The ML results of the second set of experiments are shown in Figs. 7 and 8 for the chest ROI. Figure 7(a) shows the ROC analysis for the combinations of features set: symptoms, vital-signs, and thermal features. Figure 7(b) shows the boxplot of the testing results distribution for each subject and sorted by the predicted probability of COVID-19. Figure 8 shows a detailed comparison of the ML models for the different feature combinations and data stratification: all, males, and females.

Fig. 7

(a) ROC of the different feature combinations. (b) Predictions of each one of the 500 repetitions per subject for the all-feature model.


Fig. 8

Comparison of key metrics across all models for the different feature combinations and stratified by sex.


Figure 9(a) shows the ROC analysis of the symptomatic only subjects from the chest ROI; Fig. 9(b) shows the box plots of the 500 test results per subject, ordered by the predicted COVID-19 probability. Figure 10(a) shows the heatmap of the top features associated with COVID-19 when using all subjects. Figure 10(b) shows the heatmap of the features associated with COVID-19 when using only symptomatic subjects. Supplementary material in Appendix A shows the detailed results of the ROI experiments for chest, back, left-right, and face experiments.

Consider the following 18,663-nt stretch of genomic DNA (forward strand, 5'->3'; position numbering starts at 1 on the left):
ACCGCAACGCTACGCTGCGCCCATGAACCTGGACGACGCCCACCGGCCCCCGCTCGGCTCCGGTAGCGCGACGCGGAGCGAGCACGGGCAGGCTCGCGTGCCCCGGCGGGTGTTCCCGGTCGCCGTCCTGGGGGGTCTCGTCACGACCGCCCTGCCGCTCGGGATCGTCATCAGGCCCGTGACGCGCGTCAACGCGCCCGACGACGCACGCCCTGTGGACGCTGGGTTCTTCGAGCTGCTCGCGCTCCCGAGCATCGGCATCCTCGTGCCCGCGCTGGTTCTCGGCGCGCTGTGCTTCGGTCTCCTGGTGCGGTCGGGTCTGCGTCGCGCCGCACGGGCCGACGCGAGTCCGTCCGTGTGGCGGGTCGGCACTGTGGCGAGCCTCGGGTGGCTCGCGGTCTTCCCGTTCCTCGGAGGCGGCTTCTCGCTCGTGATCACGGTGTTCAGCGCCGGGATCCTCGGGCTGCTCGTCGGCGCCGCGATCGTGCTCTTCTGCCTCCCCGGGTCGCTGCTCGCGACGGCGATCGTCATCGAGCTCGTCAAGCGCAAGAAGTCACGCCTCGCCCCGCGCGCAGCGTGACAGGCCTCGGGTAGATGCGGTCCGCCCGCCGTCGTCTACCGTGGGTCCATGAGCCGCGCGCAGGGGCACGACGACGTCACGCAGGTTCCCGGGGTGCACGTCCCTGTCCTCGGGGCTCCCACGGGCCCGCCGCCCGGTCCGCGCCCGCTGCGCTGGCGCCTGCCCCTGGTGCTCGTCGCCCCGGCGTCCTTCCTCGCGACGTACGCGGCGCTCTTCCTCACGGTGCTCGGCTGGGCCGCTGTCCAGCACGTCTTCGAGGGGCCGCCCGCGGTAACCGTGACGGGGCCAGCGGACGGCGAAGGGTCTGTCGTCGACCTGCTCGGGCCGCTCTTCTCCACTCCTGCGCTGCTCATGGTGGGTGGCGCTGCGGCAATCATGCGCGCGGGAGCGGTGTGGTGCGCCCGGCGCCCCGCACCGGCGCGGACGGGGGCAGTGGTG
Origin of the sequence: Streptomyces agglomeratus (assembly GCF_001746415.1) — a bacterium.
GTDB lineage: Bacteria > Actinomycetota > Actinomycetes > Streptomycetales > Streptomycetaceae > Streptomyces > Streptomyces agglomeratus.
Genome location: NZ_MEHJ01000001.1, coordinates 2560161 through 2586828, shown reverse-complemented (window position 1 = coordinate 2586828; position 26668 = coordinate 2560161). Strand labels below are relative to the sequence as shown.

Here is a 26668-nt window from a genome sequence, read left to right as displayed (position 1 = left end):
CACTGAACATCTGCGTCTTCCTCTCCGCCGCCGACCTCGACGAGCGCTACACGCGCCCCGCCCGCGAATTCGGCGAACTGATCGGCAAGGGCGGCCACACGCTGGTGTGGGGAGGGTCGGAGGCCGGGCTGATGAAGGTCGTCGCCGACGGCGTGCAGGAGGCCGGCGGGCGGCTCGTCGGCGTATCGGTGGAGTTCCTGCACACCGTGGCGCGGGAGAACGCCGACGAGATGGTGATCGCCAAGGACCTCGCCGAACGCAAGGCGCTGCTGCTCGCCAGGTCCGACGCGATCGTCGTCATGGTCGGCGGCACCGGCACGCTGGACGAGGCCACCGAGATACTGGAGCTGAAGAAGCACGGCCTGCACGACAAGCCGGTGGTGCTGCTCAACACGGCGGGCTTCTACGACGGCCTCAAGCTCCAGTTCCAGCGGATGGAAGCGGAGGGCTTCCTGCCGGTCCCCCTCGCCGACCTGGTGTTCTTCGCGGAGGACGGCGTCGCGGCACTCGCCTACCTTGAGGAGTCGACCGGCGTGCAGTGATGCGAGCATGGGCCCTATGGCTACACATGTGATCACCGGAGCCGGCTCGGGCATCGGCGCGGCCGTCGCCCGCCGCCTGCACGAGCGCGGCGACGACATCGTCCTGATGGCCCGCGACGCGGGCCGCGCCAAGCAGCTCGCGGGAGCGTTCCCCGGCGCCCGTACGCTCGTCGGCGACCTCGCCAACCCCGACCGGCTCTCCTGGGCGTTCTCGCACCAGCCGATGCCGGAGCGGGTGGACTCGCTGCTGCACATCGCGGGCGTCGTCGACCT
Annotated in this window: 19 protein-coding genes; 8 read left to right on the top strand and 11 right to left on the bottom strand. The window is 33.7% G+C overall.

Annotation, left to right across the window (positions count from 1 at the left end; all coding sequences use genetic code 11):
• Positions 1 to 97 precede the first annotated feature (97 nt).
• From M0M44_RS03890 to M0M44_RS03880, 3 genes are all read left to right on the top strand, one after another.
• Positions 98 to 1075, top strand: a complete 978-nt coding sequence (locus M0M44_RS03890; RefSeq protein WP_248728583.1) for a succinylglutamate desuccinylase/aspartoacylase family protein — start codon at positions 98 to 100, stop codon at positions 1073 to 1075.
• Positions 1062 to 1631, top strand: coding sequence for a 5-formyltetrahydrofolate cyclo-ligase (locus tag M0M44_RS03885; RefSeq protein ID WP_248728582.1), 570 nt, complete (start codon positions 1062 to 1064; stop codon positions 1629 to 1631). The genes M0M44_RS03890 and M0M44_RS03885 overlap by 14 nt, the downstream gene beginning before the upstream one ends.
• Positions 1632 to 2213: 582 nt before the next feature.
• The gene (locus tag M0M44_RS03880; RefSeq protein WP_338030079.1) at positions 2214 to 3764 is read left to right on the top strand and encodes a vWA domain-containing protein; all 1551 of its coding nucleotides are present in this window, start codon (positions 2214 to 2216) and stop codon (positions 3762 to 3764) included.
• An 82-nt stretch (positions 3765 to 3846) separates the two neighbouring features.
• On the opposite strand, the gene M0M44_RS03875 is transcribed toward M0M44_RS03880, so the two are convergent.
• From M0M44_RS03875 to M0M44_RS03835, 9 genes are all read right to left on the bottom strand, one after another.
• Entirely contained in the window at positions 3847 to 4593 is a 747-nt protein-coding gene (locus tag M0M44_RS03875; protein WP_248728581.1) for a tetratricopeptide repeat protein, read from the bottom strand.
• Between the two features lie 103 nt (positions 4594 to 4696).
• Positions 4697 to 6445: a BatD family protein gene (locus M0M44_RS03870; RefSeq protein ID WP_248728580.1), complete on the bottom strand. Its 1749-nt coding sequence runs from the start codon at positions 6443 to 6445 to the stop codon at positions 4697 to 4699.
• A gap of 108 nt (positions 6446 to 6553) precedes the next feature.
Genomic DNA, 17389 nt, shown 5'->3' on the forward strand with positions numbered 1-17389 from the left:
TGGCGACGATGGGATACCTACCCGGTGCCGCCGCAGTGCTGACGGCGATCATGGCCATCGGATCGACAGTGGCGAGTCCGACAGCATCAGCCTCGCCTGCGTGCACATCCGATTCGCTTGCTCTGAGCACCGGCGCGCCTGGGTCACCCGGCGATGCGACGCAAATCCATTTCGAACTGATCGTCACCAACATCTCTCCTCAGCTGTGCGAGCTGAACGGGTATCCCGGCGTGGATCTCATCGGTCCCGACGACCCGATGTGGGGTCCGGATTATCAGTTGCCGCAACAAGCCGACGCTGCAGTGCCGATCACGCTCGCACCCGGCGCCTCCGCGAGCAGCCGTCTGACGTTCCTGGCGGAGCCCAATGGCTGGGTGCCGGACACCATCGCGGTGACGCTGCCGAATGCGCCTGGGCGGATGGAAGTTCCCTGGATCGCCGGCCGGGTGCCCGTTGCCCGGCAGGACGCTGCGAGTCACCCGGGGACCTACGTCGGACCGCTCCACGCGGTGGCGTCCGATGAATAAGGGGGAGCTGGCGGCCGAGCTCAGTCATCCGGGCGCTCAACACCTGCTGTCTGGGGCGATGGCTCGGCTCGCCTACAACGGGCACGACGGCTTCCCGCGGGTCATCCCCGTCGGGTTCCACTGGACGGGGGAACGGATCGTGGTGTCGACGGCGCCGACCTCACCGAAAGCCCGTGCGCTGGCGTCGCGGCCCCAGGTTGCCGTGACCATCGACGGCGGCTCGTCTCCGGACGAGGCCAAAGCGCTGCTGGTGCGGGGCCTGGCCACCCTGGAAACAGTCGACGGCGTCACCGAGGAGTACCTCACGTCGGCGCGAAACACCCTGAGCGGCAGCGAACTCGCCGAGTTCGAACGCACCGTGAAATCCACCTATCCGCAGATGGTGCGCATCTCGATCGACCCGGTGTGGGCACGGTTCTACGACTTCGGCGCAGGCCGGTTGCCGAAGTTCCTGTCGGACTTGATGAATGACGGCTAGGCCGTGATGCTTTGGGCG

Fig. 9

(a) ROC analysis of only symptomatic subjects, for combinations of symptoms and thermal imaging data. (b) Comparison of the AUC for the different combinations of view and stratified by sex.


Fig. 10